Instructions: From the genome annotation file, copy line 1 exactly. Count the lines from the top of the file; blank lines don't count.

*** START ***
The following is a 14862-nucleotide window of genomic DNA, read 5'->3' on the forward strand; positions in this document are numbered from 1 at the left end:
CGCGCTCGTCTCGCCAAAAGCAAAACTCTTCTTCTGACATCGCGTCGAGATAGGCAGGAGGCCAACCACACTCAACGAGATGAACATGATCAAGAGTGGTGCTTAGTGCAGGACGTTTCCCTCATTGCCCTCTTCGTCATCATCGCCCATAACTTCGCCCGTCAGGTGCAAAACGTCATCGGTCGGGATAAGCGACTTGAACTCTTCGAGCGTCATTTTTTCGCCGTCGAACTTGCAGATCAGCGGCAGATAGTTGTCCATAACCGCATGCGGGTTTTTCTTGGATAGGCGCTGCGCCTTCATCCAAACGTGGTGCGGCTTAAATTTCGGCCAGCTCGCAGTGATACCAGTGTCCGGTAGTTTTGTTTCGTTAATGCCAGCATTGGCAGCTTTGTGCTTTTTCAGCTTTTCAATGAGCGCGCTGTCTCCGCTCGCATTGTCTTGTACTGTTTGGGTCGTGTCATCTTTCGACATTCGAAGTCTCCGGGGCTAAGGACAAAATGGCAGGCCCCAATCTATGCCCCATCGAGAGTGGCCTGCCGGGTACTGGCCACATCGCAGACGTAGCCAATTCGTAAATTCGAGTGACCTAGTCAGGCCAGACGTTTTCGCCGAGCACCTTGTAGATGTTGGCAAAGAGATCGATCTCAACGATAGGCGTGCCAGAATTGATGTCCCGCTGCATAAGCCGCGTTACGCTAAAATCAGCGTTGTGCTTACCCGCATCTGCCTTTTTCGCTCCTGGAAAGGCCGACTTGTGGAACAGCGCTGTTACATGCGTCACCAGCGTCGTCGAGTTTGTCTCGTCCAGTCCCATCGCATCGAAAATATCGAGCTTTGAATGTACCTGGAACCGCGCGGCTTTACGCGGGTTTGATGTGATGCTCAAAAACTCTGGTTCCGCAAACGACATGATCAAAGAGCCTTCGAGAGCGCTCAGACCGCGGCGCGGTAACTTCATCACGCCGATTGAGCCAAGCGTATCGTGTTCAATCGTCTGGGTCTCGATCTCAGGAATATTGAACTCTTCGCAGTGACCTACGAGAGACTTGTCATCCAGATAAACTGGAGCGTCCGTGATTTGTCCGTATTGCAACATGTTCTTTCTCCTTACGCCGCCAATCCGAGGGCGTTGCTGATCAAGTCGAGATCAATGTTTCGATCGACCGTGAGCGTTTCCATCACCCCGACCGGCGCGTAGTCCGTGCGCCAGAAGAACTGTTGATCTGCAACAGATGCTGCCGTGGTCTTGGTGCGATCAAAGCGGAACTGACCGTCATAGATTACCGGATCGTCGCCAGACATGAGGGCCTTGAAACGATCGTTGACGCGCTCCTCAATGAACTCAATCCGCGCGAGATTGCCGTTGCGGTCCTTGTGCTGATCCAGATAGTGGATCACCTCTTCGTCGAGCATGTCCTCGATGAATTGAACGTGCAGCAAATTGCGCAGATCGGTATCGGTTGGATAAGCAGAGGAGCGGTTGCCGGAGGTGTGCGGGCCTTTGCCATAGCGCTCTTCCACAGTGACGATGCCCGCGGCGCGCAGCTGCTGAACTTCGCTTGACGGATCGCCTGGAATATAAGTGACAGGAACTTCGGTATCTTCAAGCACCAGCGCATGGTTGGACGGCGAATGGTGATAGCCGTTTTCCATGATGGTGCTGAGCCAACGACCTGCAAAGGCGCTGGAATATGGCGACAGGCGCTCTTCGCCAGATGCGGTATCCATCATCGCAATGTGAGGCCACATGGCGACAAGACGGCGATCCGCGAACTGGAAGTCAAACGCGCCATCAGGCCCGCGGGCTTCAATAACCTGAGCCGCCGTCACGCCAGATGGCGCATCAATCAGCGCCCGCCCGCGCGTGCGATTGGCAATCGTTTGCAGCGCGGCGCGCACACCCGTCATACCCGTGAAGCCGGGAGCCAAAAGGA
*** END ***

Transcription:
The following is a 14862-nucleotide window of genomic DNA, read 5'->3' on the forward strand; positions in this document are numbered from 1 at the left end: